The staff of the East Wellington Times posed in 2012 with the first issue of their monthly newsletter. Justin LaBarre, left, Zachary Simms, Aidan Simms, Judd Spaulding, Libby Spaulding and Savannah Johnson delivered the first 40 issues to residents Saturday, Jan. 7. Since then, a new staff member, Chad Carges, not pictured, has been added and distribution is nearly 50 copies every month. The publication includes interviews, photos, weekly columns and seriealized fiction.
Cazenovia The East Wellington Times is a monthly newsletter with interviews, photos, weekly columns and serialized fiction. Almost 50 copies are distributed free to the public every month.
And it’s run by middle schoolers.
Justin LaBarre, Zachary Simms, Aidan Simms, Judd Spaulding, Libby Spaulding, Chad Carges and Savannah Johnson are between the ages of nine and 12 and celebrated their one-year anniversary as reporters and publishers in January.
As a group they have produced twelve issues of the East Wellington Times, which reports on happenings in the area in which the staff lives, East Road and Wellington Avenue. Some of the most memorable stories of the past year include the repaving of Wellington Avenue and the reconstruction of the Cazenovia Equipment buildings, a company owned by a family who lives in the area.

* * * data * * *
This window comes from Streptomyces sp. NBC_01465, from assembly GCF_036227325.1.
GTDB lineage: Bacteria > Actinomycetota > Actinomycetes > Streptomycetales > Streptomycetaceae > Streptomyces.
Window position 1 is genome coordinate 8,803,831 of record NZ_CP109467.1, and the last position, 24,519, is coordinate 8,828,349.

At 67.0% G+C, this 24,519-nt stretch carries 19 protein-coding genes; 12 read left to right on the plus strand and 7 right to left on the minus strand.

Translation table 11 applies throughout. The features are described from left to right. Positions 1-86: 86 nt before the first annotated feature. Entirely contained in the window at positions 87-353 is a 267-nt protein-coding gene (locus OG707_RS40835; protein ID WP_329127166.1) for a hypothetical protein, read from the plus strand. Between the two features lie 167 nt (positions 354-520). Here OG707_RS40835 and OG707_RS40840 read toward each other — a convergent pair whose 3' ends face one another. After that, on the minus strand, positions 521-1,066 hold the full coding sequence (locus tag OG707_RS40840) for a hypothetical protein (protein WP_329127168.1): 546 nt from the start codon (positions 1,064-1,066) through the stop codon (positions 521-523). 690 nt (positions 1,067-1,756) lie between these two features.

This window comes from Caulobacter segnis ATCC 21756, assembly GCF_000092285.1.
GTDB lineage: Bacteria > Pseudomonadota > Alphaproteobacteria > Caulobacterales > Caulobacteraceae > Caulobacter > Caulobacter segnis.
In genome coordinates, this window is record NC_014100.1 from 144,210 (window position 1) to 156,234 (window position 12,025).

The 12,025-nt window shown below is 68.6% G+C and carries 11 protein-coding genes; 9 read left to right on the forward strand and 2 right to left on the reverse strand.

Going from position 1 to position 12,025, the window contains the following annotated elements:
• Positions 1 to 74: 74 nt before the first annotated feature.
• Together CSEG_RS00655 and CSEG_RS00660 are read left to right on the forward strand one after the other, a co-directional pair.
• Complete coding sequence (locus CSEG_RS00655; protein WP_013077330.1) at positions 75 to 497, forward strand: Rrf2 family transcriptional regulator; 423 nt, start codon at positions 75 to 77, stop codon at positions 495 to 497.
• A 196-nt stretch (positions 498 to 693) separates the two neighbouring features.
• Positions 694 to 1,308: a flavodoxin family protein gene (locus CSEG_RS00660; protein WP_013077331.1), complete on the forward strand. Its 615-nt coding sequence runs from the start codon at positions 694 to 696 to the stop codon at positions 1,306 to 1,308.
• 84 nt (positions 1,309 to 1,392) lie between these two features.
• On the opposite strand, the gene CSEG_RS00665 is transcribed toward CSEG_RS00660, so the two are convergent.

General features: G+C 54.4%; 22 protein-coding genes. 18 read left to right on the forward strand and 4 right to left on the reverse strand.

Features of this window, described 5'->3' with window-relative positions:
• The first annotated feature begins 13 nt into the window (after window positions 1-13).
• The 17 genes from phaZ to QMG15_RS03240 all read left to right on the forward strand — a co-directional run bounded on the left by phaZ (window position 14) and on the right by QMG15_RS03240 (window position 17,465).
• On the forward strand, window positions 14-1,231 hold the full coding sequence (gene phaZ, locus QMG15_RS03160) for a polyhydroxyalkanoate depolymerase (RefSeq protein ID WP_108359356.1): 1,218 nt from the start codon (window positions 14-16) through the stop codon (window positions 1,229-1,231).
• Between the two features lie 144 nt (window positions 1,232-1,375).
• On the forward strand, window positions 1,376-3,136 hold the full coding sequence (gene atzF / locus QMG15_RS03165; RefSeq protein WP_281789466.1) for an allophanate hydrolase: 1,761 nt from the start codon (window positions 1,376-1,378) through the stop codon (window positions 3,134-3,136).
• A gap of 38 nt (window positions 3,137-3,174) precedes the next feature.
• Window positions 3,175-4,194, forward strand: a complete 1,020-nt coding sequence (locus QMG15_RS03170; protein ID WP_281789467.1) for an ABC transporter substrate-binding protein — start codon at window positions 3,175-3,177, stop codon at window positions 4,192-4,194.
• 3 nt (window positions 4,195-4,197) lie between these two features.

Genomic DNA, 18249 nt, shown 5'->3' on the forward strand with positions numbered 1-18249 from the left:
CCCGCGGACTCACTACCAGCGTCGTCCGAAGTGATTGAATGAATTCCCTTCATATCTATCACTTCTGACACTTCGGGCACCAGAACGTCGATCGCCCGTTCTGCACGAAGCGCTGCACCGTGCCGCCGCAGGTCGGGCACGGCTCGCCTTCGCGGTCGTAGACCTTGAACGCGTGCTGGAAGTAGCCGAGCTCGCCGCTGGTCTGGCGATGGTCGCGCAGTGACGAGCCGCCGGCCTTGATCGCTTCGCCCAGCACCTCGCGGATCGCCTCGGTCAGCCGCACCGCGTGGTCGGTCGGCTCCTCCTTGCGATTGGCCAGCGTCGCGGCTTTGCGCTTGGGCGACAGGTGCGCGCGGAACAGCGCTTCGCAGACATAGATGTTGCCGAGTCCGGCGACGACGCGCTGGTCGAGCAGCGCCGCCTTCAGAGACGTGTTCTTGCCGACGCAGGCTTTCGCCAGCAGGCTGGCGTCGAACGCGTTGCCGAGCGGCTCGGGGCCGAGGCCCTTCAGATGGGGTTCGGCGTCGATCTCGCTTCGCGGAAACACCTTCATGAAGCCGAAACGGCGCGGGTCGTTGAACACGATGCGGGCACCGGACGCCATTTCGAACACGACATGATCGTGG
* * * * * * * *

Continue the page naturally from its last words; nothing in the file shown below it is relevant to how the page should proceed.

The newspaper was started by Savannah Johnson, who told the Republican one year ago, “[I] just felt like doing something with everyone in the neighborhood. All I had to do was send an invitation out for a meeting. I chose to work with the people I knew the best.”
Since January of 2012, the staff gained a member, Chad Carges, who specializes in writing sports. The other members of the staff have established roles for themselves in the context of the paper.
“I do weather and ‘did you know?’” said Justin LaBarre, a seventh grader. “Did you know?” is a segment that includes trivia with a connection to the season. This month’s subject is Valentine’s Day.
For the weather segment of the paper, LaBarre lists the past month’s average temperatures. He has also been in touch with Dave Longley at News Channel 9
Savannah Johnson, a fifth grader, has provided a piece of fiction for the newspaper every month, often with stories continued through multiple issues. She aspires to be an author and graphic designer.